#21  
Old 07-19-2011, 02:27 PM
david s's Avatar
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Default Re: Perlite/Mizzou castable

I found tearing the newspaper into strips and then wetting it, was then able to overlap them and have it conform to the shape of the compound curve without getting creases.
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  #22  
Old 07-19-2011, 04:46 PM
Serf
 
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Location: Western MA
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Default Re: Perlite/Mizzou castable

I think that now that you have a sand form it would be very simple to shape a nice entrance arch. You can get the door height, 63%, just right and then the oven is ready for insulation. With the brick entrance as pictured, it looks like you have a lot of fussing to do to get the height right and arch bricks to stay in place.
The sand form would also make it easy to include a chimney in the cast if you want one.
I was going to make an entrance with a chimney. but after firing the oven with the copper entrance arch I didn't find the smoke or heat to be a problem.
You won't be burning as much wood as the larger ovens.

The other suggestion I would make is to cut your hearth bricks to the diameter of the dome. This way, you have less to insulate and less hearth to heat.
Rich
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  #23  
Old 07-19-2011, 05:10 PM
Peasant
 
Join Date: Apr 2011
Location: San Diego
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Default Re: Perlite/Mizzou castable

Dome is up!

I will soon post some pictures... I am sure I messed things up, but so far everything seems to be okay... Not enough cement to cast the entrance arc, I'll have to stick to the bricks or live with the short pre-arc...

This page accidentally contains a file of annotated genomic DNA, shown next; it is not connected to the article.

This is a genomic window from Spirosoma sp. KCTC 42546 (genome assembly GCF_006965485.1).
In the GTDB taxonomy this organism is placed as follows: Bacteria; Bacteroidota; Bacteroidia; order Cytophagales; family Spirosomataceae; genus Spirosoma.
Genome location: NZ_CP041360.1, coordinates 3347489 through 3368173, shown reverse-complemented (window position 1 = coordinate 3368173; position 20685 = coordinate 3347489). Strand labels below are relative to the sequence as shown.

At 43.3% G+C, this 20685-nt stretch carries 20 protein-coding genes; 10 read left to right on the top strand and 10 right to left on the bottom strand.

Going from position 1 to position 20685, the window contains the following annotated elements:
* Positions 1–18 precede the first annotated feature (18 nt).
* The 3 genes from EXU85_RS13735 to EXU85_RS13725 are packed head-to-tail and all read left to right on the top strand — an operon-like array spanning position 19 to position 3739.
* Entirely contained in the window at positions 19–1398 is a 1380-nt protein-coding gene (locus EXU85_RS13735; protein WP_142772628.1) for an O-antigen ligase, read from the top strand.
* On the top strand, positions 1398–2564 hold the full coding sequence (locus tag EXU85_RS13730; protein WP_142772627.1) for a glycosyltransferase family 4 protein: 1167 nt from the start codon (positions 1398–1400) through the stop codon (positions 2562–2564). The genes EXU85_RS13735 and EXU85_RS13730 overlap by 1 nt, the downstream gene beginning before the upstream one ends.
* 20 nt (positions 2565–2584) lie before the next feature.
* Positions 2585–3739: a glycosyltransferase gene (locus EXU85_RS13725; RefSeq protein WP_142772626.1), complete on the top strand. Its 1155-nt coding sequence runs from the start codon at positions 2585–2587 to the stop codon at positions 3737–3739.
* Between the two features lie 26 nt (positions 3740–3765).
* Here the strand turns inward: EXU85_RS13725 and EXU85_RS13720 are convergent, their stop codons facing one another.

How can I determine the setting time before I cover all with a insulation layer? We're in SD and it's freaking hot these days, after two hours the surface is hard and dry already...
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  #24  
Old 07-19-2011, 05:51 PM
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Default Re: Perlite/Mizzou castable

I think you don't want it to dry too fast. I kept mine covered with plastic for a few days, it was also cooler here in May
How many pounds of Mizzou did you have.
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  #25  
Old 07-19-2011, 08:58 PM
Peasant
 
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Location: San Diego
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Exclamation Re: Perlite/Mizzou castable

This is much less attractive than the send dome!
Attached Thumbnails
Perlite/Mizzou castable-266710_10150269778965559_630930558_7686463_6532638_o.jpg   Perlite/Mizzou castable-271720_10150268978195559_630930558_7679750_644680_o.jpg  
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  #26  
Old 07-20-2011, 01:08 PM
Peasant
 
Join Date: Apr 2011
Location: San Diego
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Default Re: Perlite/Mizzou castable

Hello!

the dome is nice and hard as a rock this morning! The sand mold - although being hollow inside - held up the 60+lb well and did not move at all.